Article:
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For the love of football

It’s a tumultuous time for the game in Cyprus. THEO PANAYIDES meets the chairman of the island’s most successful club

‘Would you say you have enemies?’ I ask Prodromos Petrides, sitting in his 8th-floor office in central Nicosia. He nods. “As someone who’s in the news, and doesn’t give anyone the right to… Yes, I have enemies,” he winds up abruptly, as if unwilling to go into a long explanation.

Is it something he actually experiences?

“I live with it every day. There are many who’d have liked to see Prodromos Petrides down and out. But I’m still standing, much to their disappointment I’m still standing – and I’ll keep on standing, I have no problem.”

The 8th-floor office belongs to Iris Corporate Services, an independent company specialising in offshore clients, working closely with the big accounting firm run by his wife’s family. That’s not all, however. He also runs a business for the distribution of fresh mushrooms, a sector he’s been closely involved with all his life – running first the family business that belonged to his father, then his own mushroom factory, initially dealing in production as well as distribution till the abolition of EU duties in the mid-00s made it cheaper to import than produce.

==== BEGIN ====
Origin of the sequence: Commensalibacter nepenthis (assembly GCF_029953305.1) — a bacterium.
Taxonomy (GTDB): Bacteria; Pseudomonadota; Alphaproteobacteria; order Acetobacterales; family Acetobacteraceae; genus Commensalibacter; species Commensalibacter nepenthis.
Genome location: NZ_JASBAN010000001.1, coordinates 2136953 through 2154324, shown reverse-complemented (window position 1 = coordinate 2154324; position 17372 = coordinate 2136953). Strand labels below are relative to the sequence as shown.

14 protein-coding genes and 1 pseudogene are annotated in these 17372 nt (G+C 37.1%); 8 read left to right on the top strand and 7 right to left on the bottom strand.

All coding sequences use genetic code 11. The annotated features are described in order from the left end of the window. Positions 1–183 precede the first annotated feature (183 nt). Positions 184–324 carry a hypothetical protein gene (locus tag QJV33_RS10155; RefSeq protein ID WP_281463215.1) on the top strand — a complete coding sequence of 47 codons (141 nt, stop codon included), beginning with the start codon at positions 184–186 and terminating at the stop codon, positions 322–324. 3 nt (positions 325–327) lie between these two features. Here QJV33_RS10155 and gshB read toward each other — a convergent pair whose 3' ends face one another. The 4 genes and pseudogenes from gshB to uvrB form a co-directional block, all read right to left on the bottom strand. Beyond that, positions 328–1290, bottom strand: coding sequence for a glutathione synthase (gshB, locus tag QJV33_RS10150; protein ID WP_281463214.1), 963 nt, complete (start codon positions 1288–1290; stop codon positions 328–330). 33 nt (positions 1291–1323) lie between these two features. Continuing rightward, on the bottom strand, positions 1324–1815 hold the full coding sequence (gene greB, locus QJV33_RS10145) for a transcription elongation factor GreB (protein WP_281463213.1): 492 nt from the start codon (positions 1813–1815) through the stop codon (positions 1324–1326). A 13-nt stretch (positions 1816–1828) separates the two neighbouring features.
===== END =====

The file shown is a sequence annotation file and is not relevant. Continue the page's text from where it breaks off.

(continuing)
That’s not all either, however. Indeed, with all due respect to the mushroom industry, it’s unlikely that Prodromos would be newsworthy if he were just a leading purveyor of edible fungi. His main claim to fame – the reason, so to speak, for this profile – is Apoel Nicosia, the most successful football team in a football-mad country, the team he’s supported all his life and twice led as chairman: once in 2001-06 then again in his current stint, which began about a year ago.